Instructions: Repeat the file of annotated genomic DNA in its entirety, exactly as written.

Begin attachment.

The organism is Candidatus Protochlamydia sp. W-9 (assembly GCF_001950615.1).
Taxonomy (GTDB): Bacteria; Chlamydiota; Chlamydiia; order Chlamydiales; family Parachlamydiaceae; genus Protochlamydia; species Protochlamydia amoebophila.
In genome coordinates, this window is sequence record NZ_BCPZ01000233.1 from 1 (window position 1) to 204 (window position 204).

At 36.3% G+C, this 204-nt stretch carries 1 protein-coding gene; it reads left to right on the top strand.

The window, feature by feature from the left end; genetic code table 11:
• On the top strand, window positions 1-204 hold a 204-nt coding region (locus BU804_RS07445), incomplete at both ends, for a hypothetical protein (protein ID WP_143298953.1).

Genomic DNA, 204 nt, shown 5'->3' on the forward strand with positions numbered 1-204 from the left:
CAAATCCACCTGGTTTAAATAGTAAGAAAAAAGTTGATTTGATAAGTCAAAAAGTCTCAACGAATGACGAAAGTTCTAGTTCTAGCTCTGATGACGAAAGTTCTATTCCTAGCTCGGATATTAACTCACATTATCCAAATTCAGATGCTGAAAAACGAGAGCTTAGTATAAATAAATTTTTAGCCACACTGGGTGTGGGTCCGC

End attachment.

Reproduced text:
The organism is Candidatus Protochlamydia sp. W-9 (assembly GCF_001950615.1).
Taxonomy (GTDB): Bacteria; Chlamydiota; Chlamydiia; order Chlamydiales; family Parachlamydiaceae; genus Protochlamydia; species Protochlamydia amoebophila.
In genome coordinates, this window is sequence record NZ_BCPZ01000233.1 from 1 (window position 1) to 204 (window position 204).

At 36.3% G+C, this 204-nt stretch carries 1 protein-coding gene; it reads left to right on the top strand.

The window, feature by feature from the left end; genetic code table 11:
• On the top strand, window positions 1-204 hold a 204-nt coding region (locus BU804_RS07445), incomplete at both ends, for a hypothetical protein (protein ID WP_143298953.1).

Genomic DNA, 204 nt, shown 5'->3' on the forward strand with positions numbered 1-204 from the left:
CAAATCCACCTGGTTTAAATAGTAAGAAAAAAGTTGATTTGATAAGTCAAAAAGTCTCAACGAATGACGAAAGTTCTAGTTCTAGCTCTGATGACGAAAGTTCTATTCCTAGCTCGGATATTAACTCACATTATCCAAATTCAGATGCTGAAAAACGAGAGCTTAGTATAAATAAATTTTTAGCCACACTGGGTGTGGGTCCGC